Until Donald Trump named him among the top foreign policy advisers to his presidential campaign in March 2016, George Papadopoulos was a political nobody. Five years out of university, he’d traveled in Europe, worked for a think tank and spent about two months as a staffer on Ben Carson’s long-shot campaign. But the 30-year-old researcher is a nonentity no more. When he pleaded guilty on Oct. 5 to lying to the FBI about his contacts with Russian officials during the Trump campaign, Papadopoulos rocketed to the center of an ongoing federal investigation into Moscow’s involvement in the 2016 election.
Papadopoulos’ emails, texts, Facebook messages and Skype conversations in 2016 provide perhaps the clearest picture so far of Russia’s attempts to assist the Trump campaign–and of top Trump staffers’ willingness to accept that help. Court records unsealed on Oct. 30 show that Papadopoulos, in his capacity as a Trump adviser, communicated regularly with Russian agents, encouraging cooperation and working to arrange meetings between Trump’s campaign officials and Russian agents. In one email, for example, one of Papadopoulos’ Russian sources offered to share “thousands of emails” providing “dirt” on Hillary Clinton, according to the records. In another, Papadopoulos tells top campaign staff that Russian President Vladimir Putin was prepared to host Trump “and the team when the time is right.” In yet another, Papadopoulos tells a contact with ties to Moscow that a proposed meeting between “my national chairman and maybe one other foreign policy adviser” and Russian agents “has been approved by our side,” according to the records. White House press secretary Sarah Huckabee Sanders scrambled to distance Trump from Papadopoulos by calling him a low-level “volunteer.” Trump, who once described him as an “excellent guy” during an interview with the Washington Post, followed the same script. “Few people knew the young, low level volunteer named George,” Trump tweeted on Oct. 31, “who has already proven to be a liar.”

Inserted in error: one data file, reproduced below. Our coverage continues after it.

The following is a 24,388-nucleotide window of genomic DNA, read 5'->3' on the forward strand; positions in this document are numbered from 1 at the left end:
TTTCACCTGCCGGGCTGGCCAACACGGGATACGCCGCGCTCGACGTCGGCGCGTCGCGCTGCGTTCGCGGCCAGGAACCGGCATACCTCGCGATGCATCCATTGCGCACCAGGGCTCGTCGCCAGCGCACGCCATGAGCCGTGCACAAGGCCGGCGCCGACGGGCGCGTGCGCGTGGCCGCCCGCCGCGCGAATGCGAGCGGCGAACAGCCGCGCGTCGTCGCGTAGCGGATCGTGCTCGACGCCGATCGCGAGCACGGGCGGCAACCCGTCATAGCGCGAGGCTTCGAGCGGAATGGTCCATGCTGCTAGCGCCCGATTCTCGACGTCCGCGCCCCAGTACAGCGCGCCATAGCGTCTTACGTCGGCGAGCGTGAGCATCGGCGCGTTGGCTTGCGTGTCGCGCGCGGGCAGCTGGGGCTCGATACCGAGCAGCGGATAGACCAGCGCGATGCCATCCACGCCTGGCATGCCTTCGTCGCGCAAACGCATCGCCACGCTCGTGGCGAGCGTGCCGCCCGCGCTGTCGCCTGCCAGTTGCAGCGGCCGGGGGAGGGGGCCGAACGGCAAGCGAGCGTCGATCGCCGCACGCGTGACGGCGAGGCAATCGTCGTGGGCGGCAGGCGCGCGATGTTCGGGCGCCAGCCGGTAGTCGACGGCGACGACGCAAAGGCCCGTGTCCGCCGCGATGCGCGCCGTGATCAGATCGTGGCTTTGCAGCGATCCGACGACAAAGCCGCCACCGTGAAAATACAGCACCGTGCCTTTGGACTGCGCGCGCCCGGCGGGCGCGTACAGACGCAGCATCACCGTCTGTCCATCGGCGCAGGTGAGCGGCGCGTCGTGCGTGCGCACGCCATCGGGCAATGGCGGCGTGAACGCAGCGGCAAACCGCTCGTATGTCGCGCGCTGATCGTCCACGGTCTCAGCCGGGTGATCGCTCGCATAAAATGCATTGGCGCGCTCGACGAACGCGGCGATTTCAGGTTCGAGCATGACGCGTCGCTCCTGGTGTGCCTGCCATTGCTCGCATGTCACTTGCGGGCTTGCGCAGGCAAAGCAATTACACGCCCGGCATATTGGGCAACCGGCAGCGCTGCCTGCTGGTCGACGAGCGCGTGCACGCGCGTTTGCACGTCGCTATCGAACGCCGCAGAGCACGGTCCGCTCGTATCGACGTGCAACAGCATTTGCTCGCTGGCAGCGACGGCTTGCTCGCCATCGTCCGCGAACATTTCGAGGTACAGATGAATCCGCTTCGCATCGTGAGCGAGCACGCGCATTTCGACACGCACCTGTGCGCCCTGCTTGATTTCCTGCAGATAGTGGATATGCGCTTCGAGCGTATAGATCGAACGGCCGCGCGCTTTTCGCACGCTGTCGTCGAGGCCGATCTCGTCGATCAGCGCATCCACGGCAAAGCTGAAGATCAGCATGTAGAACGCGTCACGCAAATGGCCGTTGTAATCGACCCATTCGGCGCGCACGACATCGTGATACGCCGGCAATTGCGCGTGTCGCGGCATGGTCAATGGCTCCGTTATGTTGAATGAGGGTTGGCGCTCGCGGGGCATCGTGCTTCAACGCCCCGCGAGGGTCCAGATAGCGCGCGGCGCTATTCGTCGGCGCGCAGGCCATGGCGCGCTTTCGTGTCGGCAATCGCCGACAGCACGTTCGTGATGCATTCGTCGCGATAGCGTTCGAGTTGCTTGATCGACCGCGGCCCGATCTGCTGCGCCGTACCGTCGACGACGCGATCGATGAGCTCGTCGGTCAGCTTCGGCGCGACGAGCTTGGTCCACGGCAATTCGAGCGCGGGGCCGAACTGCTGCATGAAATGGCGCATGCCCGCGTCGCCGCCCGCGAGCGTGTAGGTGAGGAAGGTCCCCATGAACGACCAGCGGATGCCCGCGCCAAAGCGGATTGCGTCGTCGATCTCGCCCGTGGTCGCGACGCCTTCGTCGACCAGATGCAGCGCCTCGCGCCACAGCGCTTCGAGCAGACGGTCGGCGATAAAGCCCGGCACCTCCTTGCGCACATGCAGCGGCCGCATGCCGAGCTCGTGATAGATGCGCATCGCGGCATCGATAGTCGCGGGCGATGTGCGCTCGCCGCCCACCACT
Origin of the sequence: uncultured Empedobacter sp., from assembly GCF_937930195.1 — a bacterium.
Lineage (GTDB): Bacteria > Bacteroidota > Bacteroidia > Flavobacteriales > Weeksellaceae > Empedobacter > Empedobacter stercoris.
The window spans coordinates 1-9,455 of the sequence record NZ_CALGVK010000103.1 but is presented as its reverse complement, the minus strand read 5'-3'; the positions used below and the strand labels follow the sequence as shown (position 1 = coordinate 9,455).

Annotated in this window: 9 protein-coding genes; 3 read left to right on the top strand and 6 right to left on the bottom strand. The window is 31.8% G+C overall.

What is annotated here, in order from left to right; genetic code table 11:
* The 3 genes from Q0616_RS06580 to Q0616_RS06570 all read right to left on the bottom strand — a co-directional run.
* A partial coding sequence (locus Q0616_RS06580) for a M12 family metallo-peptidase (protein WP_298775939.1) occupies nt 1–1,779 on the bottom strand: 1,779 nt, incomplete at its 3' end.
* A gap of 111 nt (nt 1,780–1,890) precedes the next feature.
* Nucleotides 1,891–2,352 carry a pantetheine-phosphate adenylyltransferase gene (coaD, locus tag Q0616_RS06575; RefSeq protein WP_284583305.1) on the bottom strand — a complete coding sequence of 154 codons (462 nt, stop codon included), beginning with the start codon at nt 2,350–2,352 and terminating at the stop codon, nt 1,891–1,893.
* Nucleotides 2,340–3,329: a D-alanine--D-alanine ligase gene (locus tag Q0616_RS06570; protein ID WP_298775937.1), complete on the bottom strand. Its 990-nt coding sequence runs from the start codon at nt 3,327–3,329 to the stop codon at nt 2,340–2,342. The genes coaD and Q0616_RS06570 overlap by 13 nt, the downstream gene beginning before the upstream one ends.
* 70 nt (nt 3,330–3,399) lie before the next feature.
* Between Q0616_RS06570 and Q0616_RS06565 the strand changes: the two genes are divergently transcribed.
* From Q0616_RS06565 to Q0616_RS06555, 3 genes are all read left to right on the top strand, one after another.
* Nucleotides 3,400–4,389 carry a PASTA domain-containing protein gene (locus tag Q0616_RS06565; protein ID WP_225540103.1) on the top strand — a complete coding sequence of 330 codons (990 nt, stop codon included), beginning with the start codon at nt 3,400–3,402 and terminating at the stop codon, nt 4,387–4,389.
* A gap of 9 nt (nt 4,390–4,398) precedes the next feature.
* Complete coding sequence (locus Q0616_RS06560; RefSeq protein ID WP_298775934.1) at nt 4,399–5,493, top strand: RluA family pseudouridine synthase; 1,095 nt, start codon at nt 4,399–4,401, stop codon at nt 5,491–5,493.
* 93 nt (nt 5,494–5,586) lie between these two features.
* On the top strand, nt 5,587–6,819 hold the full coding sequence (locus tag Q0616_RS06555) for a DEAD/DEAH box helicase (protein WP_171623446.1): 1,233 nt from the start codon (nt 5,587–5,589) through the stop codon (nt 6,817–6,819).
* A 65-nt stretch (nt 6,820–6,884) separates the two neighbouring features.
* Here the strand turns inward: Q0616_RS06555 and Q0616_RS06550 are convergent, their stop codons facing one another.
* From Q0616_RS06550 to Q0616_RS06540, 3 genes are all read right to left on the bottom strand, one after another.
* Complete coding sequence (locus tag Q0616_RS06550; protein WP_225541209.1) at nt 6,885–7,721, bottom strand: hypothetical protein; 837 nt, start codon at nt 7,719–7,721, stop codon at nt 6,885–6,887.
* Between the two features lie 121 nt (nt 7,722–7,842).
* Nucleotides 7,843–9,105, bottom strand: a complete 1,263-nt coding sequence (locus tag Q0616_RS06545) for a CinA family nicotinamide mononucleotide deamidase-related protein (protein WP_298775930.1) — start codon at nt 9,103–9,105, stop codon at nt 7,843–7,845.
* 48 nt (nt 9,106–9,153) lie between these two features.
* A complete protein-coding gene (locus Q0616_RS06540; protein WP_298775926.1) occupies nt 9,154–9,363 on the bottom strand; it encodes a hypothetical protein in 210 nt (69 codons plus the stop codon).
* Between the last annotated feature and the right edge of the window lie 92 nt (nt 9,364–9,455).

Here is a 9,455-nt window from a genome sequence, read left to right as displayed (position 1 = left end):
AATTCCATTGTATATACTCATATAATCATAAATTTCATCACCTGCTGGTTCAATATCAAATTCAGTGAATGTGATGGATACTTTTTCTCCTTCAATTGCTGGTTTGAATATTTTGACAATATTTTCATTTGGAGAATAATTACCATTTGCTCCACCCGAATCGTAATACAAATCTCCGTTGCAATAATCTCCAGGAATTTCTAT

But the court documents and transcripts associated with Papadopoulos’ plea agreement show that some of Trump’s top advisers worked closely with Papadopoulos for much of 2016. A “high-ranking campaign official” and a “campaign supervisor,” both of whom go unnamed in the documents, regularly replied to Papadopoulos’ emailed updates. In some cases, they forwarded them to other top Trump advisers for discussion. Not everyone was on board. At least one senior Trump aide squashed the idea of Trump meeting Putin directly, according to court documents. “We need someone to communicate that D.T. is not doing these trips,” the campaign official wrote in an email. “It should be someone low level in the campaign so as not to send any signal.”
Papadopoulos’ role in the investigation doesn’t end there. After he was arrested in July 2017 upon landing at Dulles International Airport, outside Washington, he apparently agreed to become a “proactive cooperator” with federal agents. While there’s no precise definition of what that means, law-enforcement officials say it could mean Papadopoulos agreed to wear a wire during conversations with targets of the Mueller probe or otherwise helped to gather evidence. In a transcript of the Oct. 5 court hearing, Aaron Zelinsky, an attorney for the special counsel’s office, told the judge that Papadopoulos had helped federal agents identify important documents and guide future inquiries. Papadopoulos’ “efforts to cooperate,” Zelinsky notes, have provided investigators a useful “road map” for the months ahead.
This appears in the November 13, 2017 issue of TIME.
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